Finding a reliable way to calculate freight rates is an ongoing problem for e-commerce merchants. Many of the free online tools return inaccurate info, which can eat up profits.
I’m going to show you that freight rates aren’t as mysterious as they might seem. Let’s take a look at what goes into the cost of shipping.
The factors that affect freight rates include:
We’ll take a look at each in turn, and I’ll share some tips on how to keep freight costs down.
A big plus in sending freight by airplane is it gets there fast. You might think that airfreight is the most expensive freight mode, but not always.
If you’re sending a small shipment overseas, airfreight might be a better option. Here’s why:
Ocean freight is billed at a flat rate per container. Weight isn’t factored in. Airfreight is billed by weight, so lighter loads may cost less.
You’ll also want to consider the warehousing costs - it’s usually cheaper at airports.
Freight travels in an intermodal container on an ocean vessel. It may be a cost-effective choice for shipping across continents.
Shipping by barge has declined since the arrival of railroads and interstate highways. But it’s not extinct.
It has one huge downside - It’s slow!
For example, if you ship from Tulsa to Chicago, a barge would take 11 days. Pittsburg to Fort Smith would take 14 days.
But it has a few advantages that are worth considering:
Shipping by rail has some clear advantages:
Over-the-road trucking dominates as the preferred mode for moving freight. Its greatest strength is that it needs less coordination than rail or air shipping.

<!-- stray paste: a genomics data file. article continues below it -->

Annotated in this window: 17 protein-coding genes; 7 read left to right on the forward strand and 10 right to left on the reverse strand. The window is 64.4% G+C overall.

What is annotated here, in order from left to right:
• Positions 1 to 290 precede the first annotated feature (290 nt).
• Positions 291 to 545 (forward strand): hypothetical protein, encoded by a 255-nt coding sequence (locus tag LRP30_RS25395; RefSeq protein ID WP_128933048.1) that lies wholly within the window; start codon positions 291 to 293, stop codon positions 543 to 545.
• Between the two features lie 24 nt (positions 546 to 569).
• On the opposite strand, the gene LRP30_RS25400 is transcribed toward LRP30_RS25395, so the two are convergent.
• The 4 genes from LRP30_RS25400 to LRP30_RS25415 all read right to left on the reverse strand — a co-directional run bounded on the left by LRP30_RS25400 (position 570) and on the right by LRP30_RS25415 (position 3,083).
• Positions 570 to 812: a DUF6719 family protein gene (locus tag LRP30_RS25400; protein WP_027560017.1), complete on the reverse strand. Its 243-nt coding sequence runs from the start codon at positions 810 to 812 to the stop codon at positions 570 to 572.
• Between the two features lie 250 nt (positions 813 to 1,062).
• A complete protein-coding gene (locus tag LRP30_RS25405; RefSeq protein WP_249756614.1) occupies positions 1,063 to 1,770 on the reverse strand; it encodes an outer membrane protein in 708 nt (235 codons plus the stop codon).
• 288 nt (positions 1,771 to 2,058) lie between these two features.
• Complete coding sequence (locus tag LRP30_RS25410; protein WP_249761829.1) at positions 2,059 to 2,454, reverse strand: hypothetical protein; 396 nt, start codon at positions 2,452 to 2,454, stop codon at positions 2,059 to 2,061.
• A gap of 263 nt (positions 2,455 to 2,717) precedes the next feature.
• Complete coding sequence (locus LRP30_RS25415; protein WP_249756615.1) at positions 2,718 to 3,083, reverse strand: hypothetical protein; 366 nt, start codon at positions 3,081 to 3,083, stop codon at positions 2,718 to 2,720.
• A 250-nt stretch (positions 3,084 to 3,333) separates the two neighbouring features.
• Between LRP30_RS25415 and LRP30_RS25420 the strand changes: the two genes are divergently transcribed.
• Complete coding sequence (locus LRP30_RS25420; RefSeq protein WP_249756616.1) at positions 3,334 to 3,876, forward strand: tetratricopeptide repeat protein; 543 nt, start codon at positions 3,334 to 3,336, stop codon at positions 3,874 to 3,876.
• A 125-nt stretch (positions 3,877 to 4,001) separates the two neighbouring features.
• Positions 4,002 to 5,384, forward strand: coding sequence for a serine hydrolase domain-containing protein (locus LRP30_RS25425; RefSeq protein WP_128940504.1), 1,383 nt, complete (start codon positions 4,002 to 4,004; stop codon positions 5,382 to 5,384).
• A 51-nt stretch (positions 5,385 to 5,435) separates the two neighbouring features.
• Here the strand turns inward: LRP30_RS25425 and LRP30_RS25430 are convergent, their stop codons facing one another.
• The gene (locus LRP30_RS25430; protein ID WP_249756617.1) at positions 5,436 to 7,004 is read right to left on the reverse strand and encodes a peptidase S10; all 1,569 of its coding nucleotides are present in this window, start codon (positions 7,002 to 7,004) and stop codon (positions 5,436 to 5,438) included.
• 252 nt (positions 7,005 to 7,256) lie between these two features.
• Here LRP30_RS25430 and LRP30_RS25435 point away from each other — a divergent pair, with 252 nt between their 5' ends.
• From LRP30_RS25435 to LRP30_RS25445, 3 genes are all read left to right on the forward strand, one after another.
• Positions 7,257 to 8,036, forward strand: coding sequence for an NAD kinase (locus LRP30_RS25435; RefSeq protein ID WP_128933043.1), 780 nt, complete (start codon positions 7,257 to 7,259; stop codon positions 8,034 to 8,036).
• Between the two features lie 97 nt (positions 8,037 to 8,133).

When freight travels by multiple modes, it’s loaded onto shipping containers. The containers can travel on a ship, barge, train, and can be fastened to a trailer chassis to transport by truck.
Billing for truckload (FTL) shipments is based on distance. Less than truckload (LTL) freight is a little more complex.
The National Motor Freight Traffic Association (NMFTA) publishes the National Motor Freight Classification® (NMFC®). It provides a standard for carriers and shippers to negotiate freight rates.
The product’s “transportability” determines its freight class, based upon these four traits:
Expressed as weight per cubic foot, density is the key factor the NMFC uses to determine the freight class.
To get the density of your shipment, multiply the width, length, and height in inches of each pallet or other shipping units.
Divide the total by 1728 (the cube of 12) - this is the volume in cubic feet.
Divide the weight of the shipment by volume.
If your shipment needs some special attention, you’ll pay for a higher freight class.
For example, if your shipment contains fragile items that need special handling. Another example is if it has hazardous materials.
This is how well your freight travels with others. For instance, if the shipment has protrusions that would make it difficult to stow with other freight could put it in a higher freight class.
Another example is if government regulations or carrier policies prevent it from sharing a trailer or dock with other kinds of freight.
The value of the item and the risk of damage during the freight handling process get factored in. Higher risk of damage or theft can move the freight to a higher, and more costly, freight class.
Distance is the primary factor in determining truckload (FTL) freight rates. But not all routes are priced equally. That is, a 40,000 lb shipment from Dallas to Chicago might cost more than the same shipment from Chicago to Dallas.